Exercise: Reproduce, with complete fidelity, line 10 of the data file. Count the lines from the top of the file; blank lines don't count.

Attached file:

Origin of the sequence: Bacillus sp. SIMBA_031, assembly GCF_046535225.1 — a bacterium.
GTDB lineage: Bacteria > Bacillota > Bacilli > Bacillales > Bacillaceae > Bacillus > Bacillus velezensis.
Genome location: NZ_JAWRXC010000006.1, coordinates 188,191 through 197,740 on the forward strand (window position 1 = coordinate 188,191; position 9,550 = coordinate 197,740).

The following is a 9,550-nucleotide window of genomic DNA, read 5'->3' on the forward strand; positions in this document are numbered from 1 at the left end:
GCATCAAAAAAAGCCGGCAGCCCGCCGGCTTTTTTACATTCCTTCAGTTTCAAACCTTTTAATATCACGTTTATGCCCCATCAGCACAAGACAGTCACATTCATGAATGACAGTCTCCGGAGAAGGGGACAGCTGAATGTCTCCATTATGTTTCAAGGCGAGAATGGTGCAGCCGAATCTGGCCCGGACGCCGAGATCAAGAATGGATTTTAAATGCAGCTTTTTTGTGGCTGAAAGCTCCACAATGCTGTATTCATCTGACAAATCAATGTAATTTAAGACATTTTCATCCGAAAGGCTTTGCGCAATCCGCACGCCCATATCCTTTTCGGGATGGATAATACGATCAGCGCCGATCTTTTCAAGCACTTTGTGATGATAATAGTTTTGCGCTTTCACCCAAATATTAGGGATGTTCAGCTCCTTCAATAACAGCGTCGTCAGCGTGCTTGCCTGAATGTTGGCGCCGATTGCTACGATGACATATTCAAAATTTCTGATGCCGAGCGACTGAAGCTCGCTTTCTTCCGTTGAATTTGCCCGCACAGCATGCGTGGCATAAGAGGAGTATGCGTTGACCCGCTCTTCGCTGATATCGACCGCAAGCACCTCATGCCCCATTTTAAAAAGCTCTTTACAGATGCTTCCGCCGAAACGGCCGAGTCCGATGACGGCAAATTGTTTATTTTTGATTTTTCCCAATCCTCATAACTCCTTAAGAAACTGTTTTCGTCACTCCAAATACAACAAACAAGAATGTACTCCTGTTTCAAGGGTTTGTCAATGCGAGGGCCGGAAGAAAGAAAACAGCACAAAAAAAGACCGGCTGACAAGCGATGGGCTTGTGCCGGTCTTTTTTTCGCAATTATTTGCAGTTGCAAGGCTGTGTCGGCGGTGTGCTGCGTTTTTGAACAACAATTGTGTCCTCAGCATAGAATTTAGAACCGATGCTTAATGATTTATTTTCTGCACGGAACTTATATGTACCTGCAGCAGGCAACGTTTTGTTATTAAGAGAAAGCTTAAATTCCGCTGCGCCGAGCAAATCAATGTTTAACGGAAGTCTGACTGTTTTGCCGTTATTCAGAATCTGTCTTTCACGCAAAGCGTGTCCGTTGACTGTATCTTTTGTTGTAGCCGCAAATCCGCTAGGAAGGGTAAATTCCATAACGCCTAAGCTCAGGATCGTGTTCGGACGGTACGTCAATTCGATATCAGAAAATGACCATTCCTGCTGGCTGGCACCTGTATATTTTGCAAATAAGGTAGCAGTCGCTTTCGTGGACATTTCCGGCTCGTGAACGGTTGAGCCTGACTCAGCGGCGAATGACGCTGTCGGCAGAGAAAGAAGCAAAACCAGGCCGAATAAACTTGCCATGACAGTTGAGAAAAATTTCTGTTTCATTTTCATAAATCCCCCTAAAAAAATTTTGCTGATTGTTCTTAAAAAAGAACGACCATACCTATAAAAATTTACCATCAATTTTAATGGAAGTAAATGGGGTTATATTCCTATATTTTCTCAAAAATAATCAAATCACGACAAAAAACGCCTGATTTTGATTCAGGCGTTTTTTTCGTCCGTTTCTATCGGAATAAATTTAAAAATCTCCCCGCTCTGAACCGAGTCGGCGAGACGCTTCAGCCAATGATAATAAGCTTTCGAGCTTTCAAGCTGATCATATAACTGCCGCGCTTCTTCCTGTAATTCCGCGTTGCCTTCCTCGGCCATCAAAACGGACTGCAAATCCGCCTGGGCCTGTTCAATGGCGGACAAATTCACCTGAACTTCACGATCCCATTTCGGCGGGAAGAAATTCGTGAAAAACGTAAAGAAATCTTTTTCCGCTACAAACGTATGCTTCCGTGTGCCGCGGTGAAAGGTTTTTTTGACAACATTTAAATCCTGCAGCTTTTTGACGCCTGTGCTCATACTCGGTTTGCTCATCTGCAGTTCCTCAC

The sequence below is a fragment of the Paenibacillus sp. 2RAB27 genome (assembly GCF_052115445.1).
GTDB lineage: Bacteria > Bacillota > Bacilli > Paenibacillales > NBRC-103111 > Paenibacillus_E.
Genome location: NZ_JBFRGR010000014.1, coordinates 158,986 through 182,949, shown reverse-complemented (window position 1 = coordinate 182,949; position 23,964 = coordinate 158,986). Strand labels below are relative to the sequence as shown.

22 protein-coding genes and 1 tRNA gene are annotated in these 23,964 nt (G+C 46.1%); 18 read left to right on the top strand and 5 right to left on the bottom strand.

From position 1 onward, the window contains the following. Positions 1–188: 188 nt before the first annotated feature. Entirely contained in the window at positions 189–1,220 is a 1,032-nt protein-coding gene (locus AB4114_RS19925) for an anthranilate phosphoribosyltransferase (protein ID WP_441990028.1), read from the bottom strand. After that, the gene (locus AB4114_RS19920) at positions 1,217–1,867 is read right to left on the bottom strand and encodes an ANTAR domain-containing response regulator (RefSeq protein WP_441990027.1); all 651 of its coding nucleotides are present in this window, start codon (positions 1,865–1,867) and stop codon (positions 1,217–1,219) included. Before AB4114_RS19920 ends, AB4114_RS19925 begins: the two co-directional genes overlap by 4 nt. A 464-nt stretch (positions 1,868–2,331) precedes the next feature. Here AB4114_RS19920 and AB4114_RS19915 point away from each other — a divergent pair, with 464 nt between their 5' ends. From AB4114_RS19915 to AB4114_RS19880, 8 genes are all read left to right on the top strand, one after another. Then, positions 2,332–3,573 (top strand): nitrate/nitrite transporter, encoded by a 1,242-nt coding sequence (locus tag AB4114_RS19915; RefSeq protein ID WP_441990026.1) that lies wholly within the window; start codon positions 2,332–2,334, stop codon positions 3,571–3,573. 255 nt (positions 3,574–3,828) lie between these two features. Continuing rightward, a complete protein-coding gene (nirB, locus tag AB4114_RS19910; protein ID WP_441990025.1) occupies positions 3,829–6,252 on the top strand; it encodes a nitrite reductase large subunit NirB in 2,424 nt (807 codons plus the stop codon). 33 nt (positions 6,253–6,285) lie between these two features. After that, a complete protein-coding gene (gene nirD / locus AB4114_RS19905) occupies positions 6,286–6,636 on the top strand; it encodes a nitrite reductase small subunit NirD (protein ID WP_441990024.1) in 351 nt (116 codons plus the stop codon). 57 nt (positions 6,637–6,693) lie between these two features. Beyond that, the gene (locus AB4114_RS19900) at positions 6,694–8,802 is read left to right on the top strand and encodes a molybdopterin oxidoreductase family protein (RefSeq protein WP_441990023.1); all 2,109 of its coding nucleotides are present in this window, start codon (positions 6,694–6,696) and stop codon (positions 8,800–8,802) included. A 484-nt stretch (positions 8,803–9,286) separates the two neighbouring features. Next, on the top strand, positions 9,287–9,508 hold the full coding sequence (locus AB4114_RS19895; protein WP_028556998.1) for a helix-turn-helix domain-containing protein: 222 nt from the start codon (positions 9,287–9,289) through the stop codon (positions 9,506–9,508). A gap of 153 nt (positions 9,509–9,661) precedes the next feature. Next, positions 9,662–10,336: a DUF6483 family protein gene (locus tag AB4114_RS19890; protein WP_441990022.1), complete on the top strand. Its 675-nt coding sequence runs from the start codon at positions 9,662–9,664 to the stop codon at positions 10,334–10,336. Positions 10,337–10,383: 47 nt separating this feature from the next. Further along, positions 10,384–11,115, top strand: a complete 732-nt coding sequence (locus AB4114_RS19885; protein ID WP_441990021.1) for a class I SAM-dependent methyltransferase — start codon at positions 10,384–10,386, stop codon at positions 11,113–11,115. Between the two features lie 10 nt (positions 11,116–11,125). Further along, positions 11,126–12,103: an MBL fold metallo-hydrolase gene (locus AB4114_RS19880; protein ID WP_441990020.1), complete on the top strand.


From position 1 onward, the window contains the following. Positions 1–188: 188 nt before the first annotated feature. Entirely contained in the window at positions 189–1,220 is a 1,032-nt protein-coding gene (locus AB4114_RS19925) for an anthranilate phosphoribosyltransferase (protein ID WP_441990028.1), read from the bottom strand. After that, the gene (locus AB4114_RS19920) at positions 1,217–1,867 is read right to left on the bottom strand and encodes an ANTAR domain-containing response regulator (RefSeq protein WP_441990027.1); all 651 of its coding nucleotides are present in this window, start codon (positions 1,865–1,867) and stop codon (positions 1,217–1,219) included. Before AB4114_RS19920 ends, AB4114_RS19925 begins: the two co-directional genes overlap by 4 nt. A 464-nt stretch (positions 1,868–2,331) precedes the next feature. Here AB4114_RS19920 and AB4114_RS19915 point away from each other — a divergent pair, with 464 nt between their 5' ends. From AB4114_RS19915 to AB4114_RS19880, 8 genes are all read left to right on the top strand, one after another. Then, positions 2,332–3,573 (top strand): nitrate/nitrite transporter, encoded by a 1,242-nt coding sequence (locus tag AB4114_RS19915; RefSeq protein ID WP_441990026.1) that lies wholly within the window; start codon positions 2,332–2,334, stop codon positions 3,571–3,573. 255 nt (positions 3,574–3,828) lie between these two features. Continuing rightward, a complete protein-coding gene (nirB, locus tag AB4114_RS19910; protein ID WP_441990025.1) occupies positions 3,829–6,252 on the top strand; it encodes a nitrite reductase large subunit NirB in 2,424 nt (807 codons plus the stop codon). 33 nt (positions 6,253–6,285) lie between these two features. After that, a complete protein-coding gene (gene nirD / locus AB4114_RS19905) occupies positions 6,286–6,636 on the top strand; it encodes a nitrite reductase small subunit NirD (protein ID WP_441990024.1) in 351 nt (116 codons plus the stop codon). 57 nt (positions 6,637–6,693) lie between these two features. Beyond that, the gene (locus AB4114_RS19900) at positions 6,694–8,802 is read left to right on the top strand and encodes a molybdopterin oxidoreductase family protein (RefSeq protein WP_441990023.1); all 2,109 of its coding nucleotides are present in this window, start codon (positions 6,694–6,696) and stop codon (positions 8,800–8,802) included. A 484-nt stretch (positions 8,803–9,286) separates the two neighbouring features. Next, on the top strand, positions 9,287–9,508 hold the full coding sequence (locus AB4114_RS19895; protein WP_028556998.1) for a helix-turn-helix domain-containing protein: 222 nt from the start codon (positions 9,287–9,289) through the stop codon (positions 9,506–9,508). A gap of 153 nt (positions 9,509–9,661) precedes the next feature. Next, positions 9,662–10,336: a DUF6483 family protein gene (locus tag AB4114_RS19890; protein WP_441990022.1), complete on the top strand. Its 675-nt coding sequence runs from the start codon at positions 9,662–9,664 to the stop codon at positions 10,334–10,336. Positions 10,337–10,383: 47 nt separating this feature from the next. Further along, positions 10,384–11,115, top strand: a complete 732-nt coding sequence (locus AB4114_RS19885; protein ID WP_441990021.1) for a class I SAM-dependent methyltransferase — start codon at positions 10,384–10,386, stop codon at positions 11,113–11,115. Between the two features lie 10 nt (positions 11,116–11,125). Further along, positions 11,126–12,103: an MBL fold metallo-hydrolase gene (locus AB4114_RS19880; protein ID WP_441990020.1), complete on the top strand.